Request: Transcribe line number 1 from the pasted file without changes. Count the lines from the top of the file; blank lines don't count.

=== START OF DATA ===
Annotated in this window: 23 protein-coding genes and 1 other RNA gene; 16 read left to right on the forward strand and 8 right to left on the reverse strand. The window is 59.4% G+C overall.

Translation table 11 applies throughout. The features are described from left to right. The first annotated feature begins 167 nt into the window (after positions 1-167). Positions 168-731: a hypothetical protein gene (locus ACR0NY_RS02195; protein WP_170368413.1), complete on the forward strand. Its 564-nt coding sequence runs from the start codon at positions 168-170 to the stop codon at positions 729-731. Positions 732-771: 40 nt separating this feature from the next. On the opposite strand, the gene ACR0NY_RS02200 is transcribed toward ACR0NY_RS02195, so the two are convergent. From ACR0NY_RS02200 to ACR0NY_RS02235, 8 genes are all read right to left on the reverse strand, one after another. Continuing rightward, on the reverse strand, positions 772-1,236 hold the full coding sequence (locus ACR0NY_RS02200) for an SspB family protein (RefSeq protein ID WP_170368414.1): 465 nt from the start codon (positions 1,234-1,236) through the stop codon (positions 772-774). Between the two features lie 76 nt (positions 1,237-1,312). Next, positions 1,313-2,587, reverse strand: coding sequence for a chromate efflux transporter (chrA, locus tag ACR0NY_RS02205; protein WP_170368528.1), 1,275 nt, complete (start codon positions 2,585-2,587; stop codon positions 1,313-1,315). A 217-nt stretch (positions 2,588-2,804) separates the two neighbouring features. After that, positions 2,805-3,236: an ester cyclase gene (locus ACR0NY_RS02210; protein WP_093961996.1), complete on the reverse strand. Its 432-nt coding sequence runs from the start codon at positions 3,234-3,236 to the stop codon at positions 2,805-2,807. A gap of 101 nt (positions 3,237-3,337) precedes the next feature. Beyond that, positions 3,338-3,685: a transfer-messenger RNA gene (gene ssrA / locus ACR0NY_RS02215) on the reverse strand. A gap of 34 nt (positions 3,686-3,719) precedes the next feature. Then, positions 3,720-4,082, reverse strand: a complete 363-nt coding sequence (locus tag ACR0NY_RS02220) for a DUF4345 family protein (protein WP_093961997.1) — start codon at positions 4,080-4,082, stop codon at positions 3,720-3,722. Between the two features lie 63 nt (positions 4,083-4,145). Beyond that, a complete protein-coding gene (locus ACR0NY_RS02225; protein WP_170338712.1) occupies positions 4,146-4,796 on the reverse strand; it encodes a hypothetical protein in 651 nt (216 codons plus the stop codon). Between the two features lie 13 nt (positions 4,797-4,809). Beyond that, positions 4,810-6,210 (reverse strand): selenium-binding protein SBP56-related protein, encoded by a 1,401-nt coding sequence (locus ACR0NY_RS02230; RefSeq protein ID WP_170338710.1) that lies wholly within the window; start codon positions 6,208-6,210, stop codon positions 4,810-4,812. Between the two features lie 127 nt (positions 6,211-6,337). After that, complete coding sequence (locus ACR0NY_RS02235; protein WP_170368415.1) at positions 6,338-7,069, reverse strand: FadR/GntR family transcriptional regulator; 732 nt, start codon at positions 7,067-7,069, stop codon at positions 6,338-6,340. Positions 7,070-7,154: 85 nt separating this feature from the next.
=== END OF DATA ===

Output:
Annotated in this window: 23 protein-coding genes and 1 other RNA gene; 16 read left to right on the forward strand and 8 right to left on the reverse strand. The window is 59.4% G+C overall.